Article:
I played soccer until 5th grade, I think, and softball until 6th. By that age, some of the kids on the rec league teams were starting to shine, and I was getting self-conscious enough of my inadequacies for it to not be fun any more. And it didn't help that by this point it began to become obvious that my little sister, three years younger than me, was a talented athlete. Especially at that age, we were intensely competitive, and if my nine-year-old sister was going to keep proving herself better than me on the soccer field and the softball diamond, I would just drop out and stick to the things I could beat her at. Never underestimate the affront to the dignity of a preteen of someone three whole years younger being better at something.

So junior high and high school passed by, and as my sister joined the traveling soccer team and went to fast-pitch softball tournaments across the northeast, I tried to select units in gym class where people couldn't see how horrible I was. (Damn the state of New Jersey and gym every day for six years!) It was hard to avoid, though. Whatever the sport, be it basketball or volleyball or swimming or ultimate frisbee, I was slow and awkward and uncoordinated.

Beyond being a clumsy person, one of my problems is that I have very, very, very little stamina. I wonder if some component of this is natural, since even people who don't appear to train or take part in any sort of physical activity still have much more endurance than I do. But I certainly don't do any training to improve my natural condition. I don't really work out at all. Since I don't have to worry about being overweight (at least not at this point in my life-- I'm convinced that unless I develop some sort of discipline, when I'm older I'll be very fat, since my mother was thin when she was young too), I'm horrible about any sort of focus on being in good shape. I eat all sorts of junk food, and I practically never exercise, if you don't count walking all over campus and the many stairs I seem to climb. This results in me getting winded after so little effort you wouldn't believe it. It's really somewhat pathetic.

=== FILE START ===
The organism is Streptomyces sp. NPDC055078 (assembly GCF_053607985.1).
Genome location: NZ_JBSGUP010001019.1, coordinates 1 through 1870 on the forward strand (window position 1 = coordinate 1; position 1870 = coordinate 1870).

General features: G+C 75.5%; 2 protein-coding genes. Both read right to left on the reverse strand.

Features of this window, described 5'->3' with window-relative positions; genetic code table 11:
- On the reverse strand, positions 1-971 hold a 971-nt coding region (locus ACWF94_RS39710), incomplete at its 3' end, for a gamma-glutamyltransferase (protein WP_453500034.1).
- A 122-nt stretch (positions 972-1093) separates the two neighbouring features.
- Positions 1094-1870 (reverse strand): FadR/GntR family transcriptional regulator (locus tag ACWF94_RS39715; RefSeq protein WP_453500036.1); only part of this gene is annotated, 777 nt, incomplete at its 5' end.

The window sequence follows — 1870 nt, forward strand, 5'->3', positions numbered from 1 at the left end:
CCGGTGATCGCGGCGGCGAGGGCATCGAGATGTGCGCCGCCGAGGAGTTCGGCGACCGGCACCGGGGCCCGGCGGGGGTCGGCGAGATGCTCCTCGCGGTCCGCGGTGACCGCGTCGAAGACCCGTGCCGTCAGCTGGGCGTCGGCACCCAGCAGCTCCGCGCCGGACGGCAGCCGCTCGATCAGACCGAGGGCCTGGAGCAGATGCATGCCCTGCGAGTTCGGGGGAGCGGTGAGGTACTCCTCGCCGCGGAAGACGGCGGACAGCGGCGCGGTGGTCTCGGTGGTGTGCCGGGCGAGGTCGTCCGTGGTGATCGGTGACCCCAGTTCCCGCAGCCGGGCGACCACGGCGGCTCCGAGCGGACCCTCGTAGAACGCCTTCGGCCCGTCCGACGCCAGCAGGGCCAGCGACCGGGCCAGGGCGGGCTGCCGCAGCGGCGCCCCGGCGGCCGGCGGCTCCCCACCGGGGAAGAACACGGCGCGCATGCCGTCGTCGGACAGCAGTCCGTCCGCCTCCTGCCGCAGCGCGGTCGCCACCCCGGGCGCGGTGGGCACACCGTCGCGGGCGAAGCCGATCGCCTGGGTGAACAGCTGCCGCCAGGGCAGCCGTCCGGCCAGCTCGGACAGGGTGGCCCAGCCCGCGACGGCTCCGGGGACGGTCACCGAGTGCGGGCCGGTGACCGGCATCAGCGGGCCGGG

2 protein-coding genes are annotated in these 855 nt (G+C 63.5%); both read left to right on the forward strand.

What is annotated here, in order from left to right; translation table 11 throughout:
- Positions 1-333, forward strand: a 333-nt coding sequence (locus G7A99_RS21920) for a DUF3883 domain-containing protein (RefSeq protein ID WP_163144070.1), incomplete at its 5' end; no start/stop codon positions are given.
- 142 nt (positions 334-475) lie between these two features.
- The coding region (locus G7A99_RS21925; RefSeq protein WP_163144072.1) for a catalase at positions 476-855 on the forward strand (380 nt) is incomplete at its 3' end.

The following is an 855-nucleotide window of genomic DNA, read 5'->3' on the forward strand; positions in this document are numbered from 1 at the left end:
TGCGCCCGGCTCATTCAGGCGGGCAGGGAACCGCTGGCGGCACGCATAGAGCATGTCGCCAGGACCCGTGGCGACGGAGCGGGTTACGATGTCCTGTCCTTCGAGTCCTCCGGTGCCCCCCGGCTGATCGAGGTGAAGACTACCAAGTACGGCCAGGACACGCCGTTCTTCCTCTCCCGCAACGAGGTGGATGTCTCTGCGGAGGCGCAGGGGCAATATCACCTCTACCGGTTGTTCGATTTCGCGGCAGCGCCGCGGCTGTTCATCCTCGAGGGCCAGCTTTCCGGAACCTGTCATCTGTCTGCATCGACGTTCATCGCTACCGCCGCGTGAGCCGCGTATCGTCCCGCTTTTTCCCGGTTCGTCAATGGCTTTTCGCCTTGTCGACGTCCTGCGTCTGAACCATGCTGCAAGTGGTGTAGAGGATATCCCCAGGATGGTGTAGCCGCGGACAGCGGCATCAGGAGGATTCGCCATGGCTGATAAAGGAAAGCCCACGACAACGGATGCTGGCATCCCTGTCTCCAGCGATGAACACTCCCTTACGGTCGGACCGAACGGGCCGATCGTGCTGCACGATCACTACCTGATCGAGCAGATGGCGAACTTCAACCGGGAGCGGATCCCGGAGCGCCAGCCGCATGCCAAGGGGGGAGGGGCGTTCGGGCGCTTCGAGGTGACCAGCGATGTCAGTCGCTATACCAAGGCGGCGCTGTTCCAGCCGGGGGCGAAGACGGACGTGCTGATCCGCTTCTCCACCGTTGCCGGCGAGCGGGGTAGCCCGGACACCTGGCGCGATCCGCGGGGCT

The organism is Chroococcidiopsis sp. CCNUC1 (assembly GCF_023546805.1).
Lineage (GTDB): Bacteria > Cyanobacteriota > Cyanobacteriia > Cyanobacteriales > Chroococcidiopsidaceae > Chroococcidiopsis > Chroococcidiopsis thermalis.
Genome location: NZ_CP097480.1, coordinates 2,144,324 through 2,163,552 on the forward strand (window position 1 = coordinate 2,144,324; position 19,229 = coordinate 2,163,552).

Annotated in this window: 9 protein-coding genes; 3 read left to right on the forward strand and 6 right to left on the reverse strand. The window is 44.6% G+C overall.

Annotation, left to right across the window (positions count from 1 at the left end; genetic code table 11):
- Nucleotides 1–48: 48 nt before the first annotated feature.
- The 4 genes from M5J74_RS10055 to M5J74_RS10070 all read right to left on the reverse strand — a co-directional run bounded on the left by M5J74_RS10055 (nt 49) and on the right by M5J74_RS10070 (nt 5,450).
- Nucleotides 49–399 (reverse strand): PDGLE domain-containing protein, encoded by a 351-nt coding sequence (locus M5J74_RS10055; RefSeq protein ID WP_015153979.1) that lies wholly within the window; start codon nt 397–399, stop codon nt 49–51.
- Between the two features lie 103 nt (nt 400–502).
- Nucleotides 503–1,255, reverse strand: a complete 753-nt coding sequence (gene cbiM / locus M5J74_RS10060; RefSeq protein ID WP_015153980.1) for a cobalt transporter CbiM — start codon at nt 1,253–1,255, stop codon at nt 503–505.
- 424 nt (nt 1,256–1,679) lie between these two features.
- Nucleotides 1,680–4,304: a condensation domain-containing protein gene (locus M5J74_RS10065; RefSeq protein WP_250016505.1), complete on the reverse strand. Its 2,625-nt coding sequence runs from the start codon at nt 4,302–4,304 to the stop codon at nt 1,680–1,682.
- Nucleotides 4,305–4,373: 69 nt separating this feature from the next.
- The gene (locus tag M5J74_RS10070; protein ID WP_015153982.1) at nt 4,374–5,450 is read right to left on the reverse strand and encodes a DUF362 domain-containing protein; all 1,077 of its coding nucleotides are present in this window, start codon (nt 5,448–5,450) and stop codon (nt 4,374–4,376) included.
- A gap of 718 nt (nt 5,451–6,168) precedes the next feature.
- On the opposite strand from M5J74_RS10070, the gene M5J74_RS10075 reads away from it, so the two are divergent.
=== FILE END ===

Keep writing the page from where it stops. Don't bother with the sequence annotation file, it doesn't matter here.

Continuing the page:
So part of my decision to play soccer was in order to get some exercise, because I feel like I need it. And another reason is to not let the voices in my head beat me. Whenever I'm doing any sort of athletic activity, there's a constant refrain in the back of my head. "You're worthless. You're useless. You suck. You look pathetic. Everyone's laughing at you. You're so terrible. You should stop, you should leave, you should never come back."

Our first couple of practices, I managed to suppress this for a good portion of the time and enjoy myself. A big help was that, since playing among ourselves results in teams of six or seven, we were playing on a small field. This frustrates the PARCers who end up booting the ball out of bounds over and over again, but it's better for me because it means shorter kicks and less running. My major failings as a soccer player are my speed and endurance, my fear of the ball coming in hard above my waist, and my lack of understanding of strategy. Okay, and I also can't kick very far. Beyond that (because those aren't big factors or anything, right?), I'm not too bad-- and scrimmages with small teams on small fields minimize those factors.